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Apple bans issue #12 of Brian K Vaughan's wonderful SAGA because it has a tiny picture of gay sex in the background

I am deeply uncomfortable with Apple acting as the moral police for the art they deliver on their devices. Have they ever banned a novel or a song for sexual content? Apple Bans Brian K. Vaughan’s Saga #12 Over Gay Sex Scenes | Tor.com
Earlier today Image Comics and comics writer Brian K. Vaughan reported that this week’s issue of Saga, the star-faring fantasy series written by Vaughan and drawn by Fiona Staples, has been banned from being sold “through any iOS apps” over two background depictions of gay sex in the issue. The move has puzzled the writer, publisher, comics industry, and readers of the series in regards to its inconsistency. Image Comics and Brian K. Vaughan had this to say regarding the matter: As has hopefully been clear from the first page of our first issue, SAGA is a series for the proverbial “mature reader.” Unfortunately, because of two postage stamp-sized images of gay sex, Apple is banning tomorrow’s SAGA #12 from being sold through any iOS apps. This is a drag, especially because our book has featured what I would consider much more graphic imagery in the past, but there you go. Fiona and I could always edit the images in question, but everything we put into the book is there to advance our story, not (just) to shock or titillate, so we’re not changing shit. The two (censored and safe-for-work) panels in question can be found here at The Comics Beat. As a reader of the series I can definitely confirm that the comic, a take on Star Wars that is more realistic while also somehow being more fairytale-esque, has depicted far more gruesome and sexual images in its pages. (Although it is mindful never to attach any glamour to them.) I mean... one of my favorite characters is the ghost of a child who has been torn in half, and that’s not even the craziest thing in the series. (Jill Pantozzi of The Mary Sue helpfully points out that this is the NSFW first page of the never-banned previous issue.)

April 05, 2013

Blackberry's new "share what I'm listening to" feature tells the whole about your porno habits

Oops. Blackberries That Tell Everyone You're Looking At Porn Are Part Of A Much Bigger Problem | ThinkProgress
BlackBerry 10 users who like to enjoy adult entertainment on their devices may want to think twice about opting into the device’s music sharing feature. While at first glance the “Show What I’m Listening To” feature sounds like it would merely share your music listening habits with your BlackBerry Messenger (BBM) contacts, what it actually does is record all activity in the media player and tells your friends and colleagues about it, regardless of content type. So many users turned this feature on thinking they would broadcast fairly benign information about what kind of music they enjoy, and instead wound up revealing something they would have preferred to keep private: “BBM records any usage of the phone’s media player and can push these visits and downloads to all messenger contacts, much like a status update. So your grandmother might be notified that you’ve been listening to the new Justin Timberlake album, or she might know that you have a fetish for, uh, granny porn.“ BlackBerry users unwittingly sharing porn preferences is not just an unfortunate (if funny) accident, it’s an example of how a lack of transparency about what information we are sharing online creates a wide gap between the experiences users want and what the ones they get. Facebook’s controversial Beacon advertising system revealed user purchases to friends with only an opt out mechanism, in some cases ruining big events like engagements.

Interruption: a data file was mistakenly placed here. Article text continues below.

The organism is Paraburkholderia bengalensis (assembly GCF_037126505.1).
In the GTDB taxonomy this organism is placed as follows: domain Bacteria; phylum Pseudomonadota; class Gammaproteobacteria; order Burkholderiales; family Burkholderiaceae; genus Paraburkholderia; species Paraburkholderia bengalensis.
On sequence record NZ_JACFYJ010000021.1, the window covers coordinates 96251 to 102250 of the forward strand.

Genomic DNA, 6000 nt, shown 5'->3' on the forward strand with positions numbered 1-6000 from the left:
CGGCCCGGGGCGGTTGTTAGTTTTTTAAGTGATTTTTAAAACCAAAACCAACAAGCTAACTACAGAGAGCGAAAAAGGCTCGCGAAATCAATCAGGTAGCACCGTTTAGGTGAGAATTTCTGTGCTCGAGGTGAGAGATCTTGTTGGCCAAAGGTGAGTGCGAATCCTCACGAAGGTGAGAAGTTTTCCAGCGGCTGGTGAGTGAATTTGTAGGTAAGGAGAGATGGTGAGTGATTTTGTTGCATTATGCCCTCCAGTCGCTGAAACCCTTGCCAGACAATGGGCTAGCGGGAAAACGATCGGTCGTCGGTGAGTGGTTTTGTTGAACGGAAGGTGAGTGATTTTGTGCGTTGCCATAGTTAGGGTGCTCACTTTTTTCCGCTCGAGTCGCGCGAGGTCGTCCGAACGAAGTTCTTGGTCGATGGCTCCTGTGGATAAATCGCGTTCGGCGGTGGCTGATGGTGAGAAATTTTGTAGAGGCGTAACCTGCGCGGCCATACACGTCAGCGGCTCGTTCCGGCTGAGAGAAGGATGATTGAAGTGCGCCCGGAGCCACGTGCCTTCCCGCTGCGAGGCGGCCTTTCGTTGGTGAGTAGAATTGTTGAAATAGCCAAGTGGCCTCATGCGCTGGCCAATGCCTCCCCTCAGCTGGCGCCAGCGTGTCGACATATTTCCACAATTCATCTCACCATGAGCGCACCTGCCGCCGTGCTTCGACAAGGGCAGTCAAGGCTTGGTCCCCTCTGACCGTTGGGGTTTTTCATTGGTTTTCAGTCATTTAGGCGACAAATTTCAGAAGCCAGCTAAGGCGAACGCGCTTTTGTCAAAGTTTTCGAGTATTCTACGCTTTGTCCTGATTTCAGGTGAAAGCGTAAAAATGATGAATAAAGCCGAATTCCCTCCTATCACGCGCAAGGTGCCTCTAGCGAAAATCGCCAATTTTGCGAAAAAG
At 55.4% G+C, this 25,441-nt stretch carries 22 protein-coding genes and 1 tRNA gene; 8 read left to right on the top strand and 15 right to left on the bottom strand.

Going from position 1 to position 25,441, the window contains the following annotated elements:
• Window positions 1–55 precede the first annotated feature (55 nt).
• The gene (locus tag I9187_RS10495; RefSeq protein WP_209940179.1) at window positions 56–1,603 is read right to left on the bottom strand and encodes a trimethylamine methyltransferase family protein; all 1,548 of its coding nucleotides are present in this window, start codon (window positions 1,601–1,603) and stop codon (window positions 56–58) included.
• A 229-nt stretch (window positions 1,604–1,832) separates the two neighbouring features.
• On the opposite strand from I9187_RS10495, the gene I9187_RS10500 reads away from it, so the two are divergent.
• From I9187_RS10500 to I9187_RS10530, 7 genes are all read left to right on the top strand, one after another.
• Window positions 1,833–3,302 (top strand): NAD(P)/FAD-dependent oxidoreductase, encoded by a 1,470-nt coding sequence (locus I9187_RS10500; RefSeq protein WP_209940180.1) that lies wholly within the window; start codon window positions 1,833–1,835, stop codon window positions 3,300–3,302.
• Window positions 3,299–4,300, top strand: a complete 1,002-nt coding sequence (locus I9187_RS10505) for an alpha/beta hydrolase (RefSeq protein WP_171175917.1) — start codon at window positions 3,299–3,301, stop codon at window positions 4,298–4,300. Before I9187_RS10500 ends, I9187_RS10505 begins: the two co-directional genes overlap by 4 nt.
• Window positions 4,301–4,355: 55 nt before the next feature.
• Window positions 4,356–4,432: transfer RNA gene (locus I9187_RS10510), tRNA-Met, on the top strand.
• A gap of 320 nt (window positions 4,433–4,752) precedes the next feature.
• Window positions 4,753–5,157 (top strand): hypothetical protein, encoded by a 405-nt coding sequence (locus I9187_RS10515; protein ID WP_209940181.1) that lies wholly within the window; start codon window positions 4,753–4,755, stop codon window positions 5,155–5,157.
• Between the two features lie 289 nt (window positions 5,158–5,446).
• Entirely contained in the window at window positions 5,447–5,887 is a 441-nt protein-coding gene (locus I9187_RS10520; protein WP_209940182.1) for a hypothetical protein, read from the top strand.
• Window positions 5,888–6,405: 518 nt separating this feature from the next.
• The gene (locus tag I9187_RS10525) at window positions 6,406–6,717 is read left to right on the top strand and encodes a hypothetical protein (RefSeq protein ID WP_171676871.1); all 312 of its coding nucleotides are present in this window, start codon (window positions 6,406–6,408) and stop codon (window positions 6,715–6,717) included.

April 02, 2013

Judge rules that reselling digital goods is criminal

Reselling Digital Goods Is Copyright Infringement, Judge Rules | Threat Level | Wired.com
A federal judge is declaring as unlawful a one-of-a-kind website enabling the online sale of pre-owned digital music files. ReDigi, which opened in late 2011, provides a platform to buy and sell used MP3s that were once purchased lawfully through iTunes. The case weighed the so-called first-sale doctrine, the legal theory that people in lawful possession of copyright material have the right to resell it. U.S. District Judge Richard Sullivan, ruling in a suit brought by Vivendi’s Capitol Records, said the doctrine did not apply to digital goods. Saturday’s decision (.pdf) comes as online retailers such as Amazon and even Apple have patented platforms for the reselling of used digital goods such as books, music, videos and apps. Judge Sullivan’s ruling, if it withstands appellate scrutiny, likely means used digital sales venues must first acquire the permission of rights holders. “The novel question presented in this action is whether a digital music file, lawfully made and purchased, may be resold by its owner through ReDigi under the first sale doctrine. The court determines that it cannot,” the judge ruled. The reason, the judge ruled, is because copying, or an illegal “reproduction” of a music file, takes place, despite ReDigi’s claims to the contrary.